Author Archives: othesea

Loving Brick Lane

East London is the hype for young Londoners, in the centre of this hype is Brick Lane, a place where you find a bit of everything. There’s culture, art, diversity, food, stores, clubs, music, pop-ups, tattoo shops, literary everything. But why it become such a place to go? What is so special about Brick Lane?
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coffee car

“Brick Lane is just

a fun place to be

where good

stuff happens”

Sam, 22 Years old

Well, the story of Brick Lane starts way before I was born, and it’s messy and complicated, like a good book. It all start on the 19th century when the first breweries, and one of the first markets outside of central London, and still happens every Sunday; it was after that when the area started to grow.

In the beginning, it was an area of immigrants; it began to be a place where Irish and Jews people used to live in, back at the start of the 20th century. As the years went on, the Irish and the Jews moved away from the area, and the people from Bangladesh start to get in around the 70’s,  mostly because of the house prices.

“When I came to

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Rainbow baggels original store

brick Lane I feel alive

and connected with the city”

Charlotte, 27 Years Old

Because of that nowadays is one of the places that you can find the best Bangladesh curry in, is the place where are the most houses of curry in London. And is one of the only places where the street table is in Arabic, it even had the name of Bangla town, it was a form of ghettoization at that time, but nowadays we see it as an inclusion symbol, showing that in that area they are welcome and that everything is fine.

As the years pass by East London start to become the area of the arts people, it was not too expensive, and it was close to the centre of London. At that time till nowadays the artists explore the street as a form of art, one of the things that made Brick Lane famous was the street art.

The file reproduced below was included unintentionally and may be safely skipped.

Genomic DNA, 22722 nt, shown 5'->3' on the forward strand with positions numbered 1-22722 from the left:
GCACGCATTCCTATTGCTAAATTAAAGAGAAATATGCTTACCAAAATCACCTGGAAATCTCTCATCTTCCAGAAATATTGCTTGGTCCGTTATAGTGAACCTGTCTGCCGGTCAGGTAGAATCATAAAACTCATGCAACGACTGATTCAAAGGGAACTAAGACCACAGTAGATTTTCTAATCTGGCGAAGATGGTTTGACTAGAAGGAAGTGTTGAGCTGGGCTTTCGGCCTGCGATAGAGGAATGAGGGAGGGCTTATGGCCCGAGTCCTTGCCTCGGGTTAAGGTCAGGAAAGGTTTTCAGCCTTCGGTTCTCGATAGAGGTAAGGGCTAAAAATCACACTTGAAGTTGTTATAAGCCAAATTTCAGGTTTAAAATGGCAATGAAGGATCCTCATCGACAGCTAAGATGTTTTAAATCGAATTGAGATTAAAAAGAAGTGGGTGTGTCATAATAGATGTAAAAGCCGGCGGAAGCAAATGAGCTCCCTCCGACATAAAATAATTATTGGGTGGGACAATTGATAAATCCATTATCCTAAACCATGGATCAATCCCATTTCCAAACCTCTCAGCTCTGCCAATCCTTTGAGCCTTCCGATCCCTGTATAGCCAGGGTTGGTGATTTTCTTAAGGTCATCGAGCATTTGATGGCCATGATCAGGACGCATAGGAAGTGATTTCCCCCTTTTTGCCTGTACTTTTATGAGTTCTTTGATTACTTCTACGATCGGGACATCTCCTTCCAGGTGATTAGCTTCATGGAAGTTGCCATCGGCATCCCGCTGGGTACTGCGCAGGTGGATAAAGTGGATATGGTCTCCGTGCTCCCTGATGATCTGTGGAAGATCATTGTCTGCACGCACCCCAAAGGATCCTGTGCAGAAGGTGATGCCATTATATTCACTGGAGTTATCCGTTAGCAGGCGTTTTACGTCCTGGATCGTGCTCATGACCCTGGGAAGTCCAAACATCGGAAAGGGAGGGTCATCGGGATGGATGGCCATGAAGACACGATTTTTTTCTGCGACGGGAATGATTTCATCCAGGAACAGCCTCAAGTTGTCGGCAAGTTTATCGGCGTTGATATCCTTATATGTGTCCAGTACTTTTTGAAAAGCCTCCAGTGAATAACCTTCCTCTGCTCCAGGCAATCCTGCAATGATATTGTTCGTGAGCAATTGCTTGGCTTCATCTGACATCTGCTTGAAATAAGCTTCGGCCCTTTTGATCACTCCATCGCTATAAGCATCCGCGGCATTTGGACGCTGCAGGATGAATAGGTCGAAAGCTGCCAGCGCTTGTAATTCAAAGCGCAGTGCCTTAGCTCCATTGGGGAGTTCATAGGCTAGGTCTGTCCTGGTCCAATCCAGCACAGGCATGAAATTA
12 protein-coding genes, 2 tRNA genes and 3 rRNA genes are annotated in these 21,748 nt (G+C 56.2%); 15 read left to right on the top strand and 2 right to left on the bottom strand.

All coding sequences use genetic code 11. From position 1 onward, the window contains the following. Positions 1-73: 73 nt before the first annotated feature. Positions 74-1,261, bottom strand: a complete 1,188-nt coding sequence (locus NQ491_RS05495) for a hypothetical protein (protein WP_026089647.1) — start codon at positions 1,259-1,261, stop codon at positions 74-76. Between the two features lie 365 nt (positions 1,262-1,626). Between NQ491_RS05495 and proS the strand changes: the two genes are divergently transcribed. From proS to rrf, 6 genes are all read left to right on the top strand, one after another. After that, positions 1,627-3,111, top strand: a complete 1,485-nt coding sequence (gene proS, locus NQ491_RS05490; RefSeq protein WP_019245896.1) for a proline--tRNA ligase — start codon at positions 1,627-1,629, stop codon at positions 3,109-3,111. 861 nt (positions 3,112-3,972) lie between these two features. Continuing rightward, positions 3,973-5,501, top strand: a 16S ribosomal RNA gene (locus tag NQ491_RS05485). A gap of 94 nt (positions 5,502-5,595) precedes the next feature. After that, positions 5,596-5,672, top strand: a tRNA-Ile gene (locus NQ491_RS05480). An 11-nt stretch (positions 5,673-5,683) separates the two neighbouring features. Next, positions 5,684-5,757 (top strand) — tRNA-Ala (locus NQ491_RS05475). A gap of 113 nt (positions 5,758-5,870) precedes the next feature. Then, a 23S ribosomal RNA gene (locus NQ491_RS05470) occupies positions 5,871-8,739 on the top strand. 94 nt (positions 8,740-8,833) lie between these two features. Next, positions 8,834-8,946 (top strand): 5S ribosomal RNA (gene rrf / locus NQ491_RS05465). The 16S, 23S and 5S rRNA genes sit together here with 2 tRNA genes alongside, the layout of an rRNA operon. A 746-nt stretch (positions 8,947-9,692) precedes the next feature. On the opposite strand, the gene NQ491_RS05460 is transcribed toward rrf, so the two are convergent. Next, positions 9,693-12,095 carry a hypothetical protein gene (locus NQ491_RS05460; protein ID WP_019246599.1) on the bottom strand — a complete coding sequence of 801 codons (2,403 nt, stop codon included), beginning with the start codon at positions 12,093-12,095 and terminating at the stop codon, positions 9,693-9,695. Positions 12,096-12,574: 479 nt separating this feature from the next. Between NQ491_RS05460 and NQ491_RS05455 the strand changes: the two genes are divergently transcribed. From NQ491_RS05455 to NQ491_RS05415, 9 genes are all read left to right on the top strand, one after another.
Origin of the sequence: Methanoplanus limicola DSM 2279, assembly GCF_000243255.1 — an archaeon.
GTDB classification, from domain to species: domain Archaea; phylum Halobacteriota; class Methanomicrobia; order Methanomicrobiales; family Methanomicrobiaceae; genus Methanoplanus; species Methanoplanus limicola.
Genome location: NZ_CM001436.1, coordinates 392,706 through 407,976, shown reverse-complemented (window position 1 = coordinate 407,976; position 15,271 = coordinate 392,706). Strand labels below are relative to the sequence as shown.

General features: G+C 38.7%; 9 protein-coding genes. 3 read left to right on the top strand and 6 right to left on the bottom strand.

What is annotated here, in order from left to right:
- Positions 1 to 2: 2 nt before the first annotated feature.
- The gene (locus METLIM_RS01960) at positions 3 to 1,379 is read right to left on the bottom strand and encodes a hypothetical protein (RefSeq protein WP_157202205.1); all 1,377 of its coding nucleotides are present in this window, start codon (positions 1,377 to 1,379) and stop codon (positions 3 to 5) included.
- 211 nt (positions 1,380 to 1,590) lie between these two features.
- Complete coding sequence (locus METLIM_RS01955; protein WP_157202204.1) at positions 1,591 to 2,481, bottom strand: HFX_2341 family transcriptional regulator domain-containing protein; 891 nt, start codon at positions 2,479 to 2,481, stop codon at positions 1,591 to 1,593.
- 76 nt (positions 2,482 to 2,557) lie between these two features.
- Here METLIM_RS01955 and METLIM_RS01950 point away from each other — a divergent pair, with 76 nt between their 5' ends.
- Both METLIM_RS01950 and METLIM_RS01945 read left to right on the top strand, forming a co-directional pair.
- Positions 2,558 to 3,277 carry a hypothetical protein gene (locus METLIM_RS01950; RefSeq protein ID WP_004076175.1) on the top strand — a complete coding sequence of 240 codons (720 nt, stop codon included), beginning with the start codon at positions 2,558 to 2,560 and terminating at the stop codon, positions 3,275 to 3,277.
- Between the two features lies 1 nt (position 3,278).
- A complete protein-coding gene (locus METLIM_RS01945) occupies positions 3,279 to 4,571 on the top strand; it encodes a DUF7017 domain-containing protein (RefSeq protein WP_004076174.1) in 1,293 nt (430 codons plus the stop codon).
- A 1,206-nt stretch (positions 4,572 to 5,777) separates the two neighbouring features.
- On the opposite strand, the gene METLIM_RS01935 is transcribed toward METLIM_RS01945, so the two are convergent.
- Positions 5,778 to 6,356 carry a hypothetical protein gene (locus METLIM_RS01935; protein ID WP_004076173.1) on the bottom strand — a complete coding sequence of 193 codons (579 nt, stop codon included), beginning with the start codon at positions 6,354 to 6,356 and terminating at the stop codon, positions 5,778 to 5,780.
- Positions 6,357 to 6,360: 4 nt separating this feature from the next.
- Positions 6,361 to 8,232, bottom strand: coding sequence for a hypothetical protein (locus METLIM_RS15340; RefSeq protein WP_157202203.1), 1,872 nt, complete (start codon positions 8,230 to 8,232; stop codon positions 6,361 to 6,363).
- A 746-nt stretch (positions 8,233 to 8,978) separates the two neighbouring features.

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By that time, Brick Lane started to evolve to what it is today, becoming one of the places that you can find a bit of everything.

“It’s funny how Brick Lane

IMG_3412 2is always changing but

it never losses

the essence of it”

John, 54 years old

This mix of everything was what made this place famous. The fact that different things, religions, points of view, communities living in peace in one small area show the essence of London. The diversity is the fame of this place, and it is what people get from London and hope for the world.

Posted by WNOL on Wednesday, April 5, 2017

This tiny place in the world show’s how diversity can bring happiness and be peaceful; we need more Brick lane’s around the world.

From words to activism

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Marta Guerreiro, is a Portuguese writer that came to London three years ago, “I wanted to study abroad, in a place where I would have more opportunities, where I could have my freedom and my independence.” She is studying journalism at the University of East London, but her career started way before that.

How did that the book started?
I had a lot of free time; I was finishing the second year of high school in Portug226045_109673569131279_8215099_nal. Instead of going out I decide to stay home during the summer. I never harsh about it as a book, but just a story. But when I finish I realise it was big enough, and that was good, I send it to publishers, and one of them wanted to publish the book, and some days later it was on sale in bookstores.

How was it deal with fame at such a young age?
It was weird. I never thought that something that I wrote would become so famous in my country. After the interview that I did for a Portuguese channel, everyone knew who I was, but not for a long time. It was strange because by the time I was just 15, and my book was related to the subject of cerebral palsy and depression. For me, at that age, it was hard to answer questions related to this topic, just because I was not able to give them the right answer at that time because I was so young.

Can you tell me a little more about the questions? What was the hardest question that someone asked you, or the one that you remember the most?
Well, the one that I remember the most was this lady that accused me of using my sister to get money, what is wrong, because or you are already a successful writer, or is hard to get money from your first book. About the questions once there was this email from a lovely lady, that her mother had a disability, her husband tries to commit suicide she was desperate asking me for help, help that I didn’t know how to give. That was the time that I said to my mum that I had to stop to receive this kind of emails, it was not healthy, at least not for me. I was not the person to ask this kind of things; I didn’t know anything at the time, I was just a kid. But there was one that I really could help; it was a lady, with two children, one with cerebral palsy and the other one healthy, she asked me If I could talk to the healthy one to help him out on how to deal with the situation. That moment gave me straights because it shows that my book could and can help people, I just felt such a bliss.